Ara Institute of Canterbury will begin offering Computing for Free programmes in Ashburton and Oamaru from next month.
The free, flexible programmes, available from 10 October at Ara Ashburton Campus and 17 October at Ara Oamaru Campus, enable people to learn at their own pace in a friendly, welcoming environment - whether they are first-time computer users wanting to improve their employment opportunities, or intermediate users wanting to upskill and be more effective in the business environment.
It is one of the ways in which Ara has responded to the community need in South Canterbury for re-engaging adult learners and supporting regional growth through targeted, accessible training. Ara was created when CPIT and Aoraki Polytechnic joined earlier this year and the new institute is committed to improving access and extending the range of programmes and services available by continually evolving programmes and learning delivery.
New Zealand wide, the ICT industry employs almost 100,000 people, or 5% of the workforce, in over 28,000 companies, creating $32b in output in 2015, according to NZ Tech. Canterbury is also reliant on ICT, which nationally is also growing fast at 7% employment growth. Even with an average wage of $95,000, the sector suffers from a shortage of skilled workers and some employers are looking to overseas to fill positions.
“Upskilling has become a necessity in today’s professional environment. Everyone needs to know their way around a computer and some people need to acquire advanced skills for their particular job or to take the next step in their career,” Computing for Free Manager Peter Nock says.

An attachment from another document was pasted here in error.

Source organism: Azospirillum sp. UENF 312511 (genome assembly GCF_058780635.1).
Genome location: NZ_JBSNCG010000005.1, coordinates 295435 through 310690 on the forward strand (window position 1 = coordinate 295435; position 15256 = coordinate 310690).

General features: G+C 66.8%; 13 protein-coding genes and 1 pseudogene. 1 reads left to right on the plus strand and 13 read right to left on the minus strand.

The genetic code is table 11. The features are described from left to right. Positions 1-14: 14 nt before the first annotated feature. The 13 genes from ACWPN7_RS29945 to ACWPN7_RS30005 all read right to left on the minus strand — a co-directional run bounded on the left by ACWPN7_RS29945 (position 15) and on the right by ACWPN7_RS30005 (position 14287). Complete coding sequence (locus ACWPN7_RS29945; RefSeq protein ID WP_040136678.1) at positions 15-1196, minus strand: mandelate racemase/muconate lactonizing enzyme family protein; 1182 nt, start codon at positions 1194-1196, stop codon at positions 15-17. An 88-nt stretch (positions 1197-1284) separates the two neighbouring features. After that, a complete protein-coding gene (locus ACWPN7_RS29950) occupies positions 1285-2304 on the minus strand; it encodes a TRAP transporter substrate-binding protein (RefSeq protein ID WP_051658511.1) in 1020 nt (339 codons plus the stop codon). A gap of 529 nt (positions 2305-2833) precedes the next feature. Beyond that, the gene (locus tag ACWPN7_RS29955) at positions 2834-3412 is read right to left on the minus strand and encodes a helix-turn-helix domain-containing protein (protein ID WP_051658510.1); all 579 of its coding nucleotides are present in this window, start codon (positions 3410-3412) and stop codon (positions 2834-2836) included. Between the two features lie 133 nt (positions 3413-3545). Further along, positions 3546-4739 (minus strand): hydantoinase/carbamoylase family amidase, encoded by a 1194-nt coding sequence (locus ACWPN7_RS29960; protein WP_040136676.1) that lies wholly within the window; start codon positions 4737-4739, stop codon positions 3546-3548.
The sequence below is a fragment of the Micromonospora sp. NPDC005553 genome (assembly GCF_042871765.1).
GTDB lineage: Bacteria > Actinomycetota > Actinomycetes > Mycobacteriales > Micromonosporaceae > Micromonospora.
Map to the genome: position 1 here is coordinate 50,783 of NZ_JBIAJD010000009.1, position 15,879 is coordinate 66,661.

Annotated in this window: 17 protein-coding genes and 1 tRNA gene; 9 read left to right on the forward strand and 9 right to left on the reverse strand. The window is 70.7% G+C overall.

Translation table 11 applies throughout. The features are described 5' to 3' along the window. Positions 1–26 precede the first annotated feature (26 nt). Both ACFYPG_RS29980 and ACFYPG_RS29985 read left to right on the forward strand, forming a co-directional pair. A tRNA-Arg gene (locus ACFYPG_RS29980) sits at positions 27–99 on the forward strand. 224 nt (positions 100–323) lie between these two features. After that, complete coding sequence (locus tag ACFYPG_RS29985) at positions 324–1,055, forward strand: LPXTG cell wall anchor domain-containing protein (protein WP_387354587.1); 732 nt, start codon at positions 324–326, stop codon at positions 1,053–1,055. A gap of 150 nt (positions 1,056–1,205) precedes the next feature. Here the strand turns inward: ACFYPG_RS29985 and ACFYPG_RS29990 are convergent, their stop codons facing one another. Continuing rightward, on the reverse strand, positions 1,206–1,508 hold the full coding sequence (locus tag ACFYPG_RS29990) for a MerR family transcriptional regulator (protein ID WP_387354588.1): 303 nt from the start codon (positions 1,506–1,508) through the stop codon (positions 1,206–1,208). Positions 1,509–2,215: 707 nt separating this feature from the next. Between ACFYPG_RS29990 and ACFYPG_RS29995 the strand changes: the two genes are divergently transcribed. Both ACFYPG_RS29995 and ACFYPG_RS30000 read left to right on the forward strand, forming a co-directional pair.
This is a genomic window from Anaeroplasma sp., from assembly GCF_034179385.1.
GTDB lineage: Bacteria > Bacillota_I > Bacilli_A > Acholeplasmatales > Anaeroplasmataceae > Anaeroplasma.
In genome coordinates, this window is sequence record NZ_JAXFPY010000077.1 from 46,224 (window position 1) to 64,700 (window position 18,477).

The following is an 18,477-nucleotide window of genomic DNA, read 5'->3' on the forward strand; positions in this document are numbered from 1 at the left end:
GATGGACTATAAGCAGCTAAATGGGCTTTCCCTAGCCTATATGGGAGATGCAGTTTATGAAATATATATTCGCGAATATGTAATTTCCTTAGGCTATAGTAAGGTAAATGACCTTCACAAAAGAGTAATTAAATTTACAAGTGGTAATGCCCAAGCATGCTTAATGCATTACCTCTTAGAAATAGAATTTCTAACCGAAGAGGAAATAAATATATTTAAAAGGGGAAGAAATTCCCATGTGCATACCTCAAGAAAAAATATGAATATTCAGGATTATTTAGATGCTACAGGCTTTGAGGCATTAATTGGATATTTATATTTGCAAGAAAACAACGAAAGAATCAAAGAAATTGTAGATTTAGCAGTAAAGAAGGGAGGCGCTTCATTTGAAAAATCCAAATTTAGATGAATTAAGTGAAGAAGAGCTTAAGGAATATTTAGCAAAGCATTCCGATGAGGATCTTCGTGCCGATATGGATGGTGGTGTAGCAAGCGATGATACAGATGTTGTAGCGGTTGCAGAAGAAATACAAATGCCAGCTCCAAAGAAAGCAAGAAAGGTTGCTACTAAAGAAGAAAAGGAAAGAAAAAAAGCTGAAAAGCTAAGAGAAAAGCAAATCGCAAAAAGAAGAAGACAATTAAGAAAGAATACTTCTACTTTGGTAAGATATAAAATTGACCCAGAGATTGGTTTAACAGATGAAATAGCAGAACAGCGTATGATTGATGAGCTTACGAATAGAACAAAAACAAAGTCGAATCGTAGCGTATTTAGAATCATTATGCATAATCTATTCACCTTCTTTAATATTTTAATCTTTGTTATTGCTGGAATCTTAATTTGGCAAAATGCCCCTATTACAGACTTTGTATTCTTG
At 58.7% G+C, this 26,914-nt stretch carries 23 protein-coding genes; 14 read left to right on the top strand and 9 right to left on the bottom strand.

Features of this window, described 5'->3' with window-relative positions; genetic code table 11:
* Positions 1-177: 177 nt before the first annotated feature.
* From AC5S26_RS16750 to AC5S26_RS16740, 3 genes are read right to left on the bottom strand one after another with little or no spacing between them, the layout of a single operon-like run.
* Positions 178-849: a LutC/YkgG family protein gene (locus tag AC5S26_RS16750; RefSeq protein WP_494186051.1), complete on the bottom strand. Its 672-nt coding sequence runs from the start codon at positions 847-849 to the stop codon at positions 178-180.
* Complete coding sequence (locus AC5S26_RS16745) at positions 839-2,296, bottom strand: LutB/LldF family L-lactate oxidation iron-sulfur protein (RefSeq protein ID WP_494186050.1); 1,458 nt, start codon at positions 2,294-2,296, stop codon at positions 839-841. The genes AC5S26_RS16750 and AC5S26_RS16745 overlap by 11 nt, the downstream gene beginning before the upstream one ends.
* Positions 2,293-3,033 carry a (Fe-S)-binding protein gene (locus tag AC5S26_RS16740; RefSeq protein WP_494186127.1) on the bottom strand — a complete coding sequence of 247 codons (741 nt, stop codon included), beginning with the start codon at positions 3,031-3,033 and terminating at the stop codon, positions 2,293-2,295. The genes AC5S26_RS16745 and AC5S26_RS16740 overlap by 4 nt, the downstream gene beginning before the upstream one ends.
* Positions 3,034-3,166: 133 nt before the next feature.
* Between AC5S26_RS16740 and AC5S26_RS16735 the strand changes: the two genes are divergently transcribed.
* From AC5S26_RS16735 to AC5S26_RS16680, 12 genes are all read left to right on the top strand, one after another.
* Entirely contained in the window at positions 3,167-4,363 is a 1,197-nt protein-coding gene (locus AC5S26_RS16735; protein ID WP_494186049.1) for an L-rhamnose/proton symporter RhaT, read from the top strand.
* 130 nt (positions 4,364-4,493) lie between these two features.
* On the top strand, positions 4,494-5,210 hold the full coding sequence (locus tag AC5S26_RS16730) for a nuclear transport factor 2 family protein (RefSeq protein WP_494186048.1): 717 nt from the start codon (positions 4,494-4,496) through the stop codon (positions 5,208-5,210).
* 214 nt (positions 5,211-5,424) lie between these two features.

“There are a range of self-paced, short courses of between 20 to 40 hours to introduce people to specific programmes such as Web Design and Powerpoint. However, we also offer business and job-seeking courses, and the National Certificate in Computing, which is a formal qualification that employers recognise and value.”
The timetables for the programmes are flexible to fit around family and professional commitments, with daytime, evening and weekend classes.
The facilitators who are on-hand to help are passionate about the courses they teach and the communities they teach in, providing an excellent experience for students.
Having completed Computing for Free herself, tutor Jo Harkerss understands the challenges of returning to study.
“For many people it is a huge stepping stone. They may have been made redundant or been out of the workforce after having children and here they can connect with other people and learn new skills that will make them more employable and give them confidence to try other things too.
“They might have used computers in the past, but programmes change and skills need to be updated,” she says.
Jo encourages people to simply take the first step. “The hardest thing is for people to walk in the door. Then they realise that we are really nice! And that they can do it. You see people come in who feel afraid of computers, but we are here to help them to achieve. Study is not easy for everyone, but our programmes have a good balance of theory and practice, plus the programmes are self-paced to fit around other life commitments such as work and family.”
Ashburton and Oamaru join the institute’s six community hubs in New Brighton, Bishopdale, Hornby, Rangiora, Christchurch’s Madras Street and Timaru.
Free computing courses include:
Enrolling is easy at any of the community hubs or by visiting http://www.ara.ac.nz/study-options/programmes-by-location/community-study.